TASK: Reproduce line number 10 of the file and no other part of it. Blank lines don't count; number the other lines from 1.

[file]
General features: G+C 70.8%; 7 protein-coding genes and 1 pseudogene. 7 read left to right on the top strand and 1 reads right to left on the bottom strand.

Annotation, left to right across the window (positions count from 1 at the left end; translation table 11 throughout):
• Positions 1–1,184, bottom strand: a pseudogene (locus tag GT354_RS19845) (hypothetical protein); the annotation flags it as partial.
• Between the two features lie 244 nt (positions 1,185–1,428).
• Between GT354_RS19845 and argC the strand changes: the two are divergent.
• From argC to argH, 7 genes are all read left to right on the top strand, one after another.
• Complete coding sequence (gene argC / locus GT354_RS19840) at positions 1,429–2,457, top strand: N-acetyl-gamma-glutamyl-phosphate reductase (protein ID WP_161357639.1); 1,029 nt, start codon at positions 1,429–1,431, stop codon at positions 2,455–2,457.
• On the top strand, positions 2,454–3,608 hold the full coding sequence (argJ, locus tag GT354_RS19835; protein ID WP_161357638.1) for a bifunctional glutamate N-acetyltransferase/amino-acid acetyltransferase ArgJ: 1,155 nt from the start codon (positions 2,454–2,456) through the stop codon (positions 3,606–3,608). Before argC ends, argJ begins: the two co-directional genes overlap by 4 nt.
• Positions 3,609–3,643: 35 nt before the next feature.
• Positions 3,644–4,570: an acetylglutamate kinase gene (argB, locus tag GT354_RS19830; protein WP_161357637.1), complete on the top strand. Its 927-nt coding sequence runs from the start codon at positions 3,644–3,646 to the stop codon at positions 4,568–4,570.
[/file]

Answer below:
• Positions 3,644–4,570: an acetylglutamate kinase gene (argB, locus tag GT354_RS19830; protein WP_161357637.1), complete on the top strand. Its 927-nt coding sequence runs from the start codon at positions 3,644–3,646 to the stop codon at positions 4,568–4,570.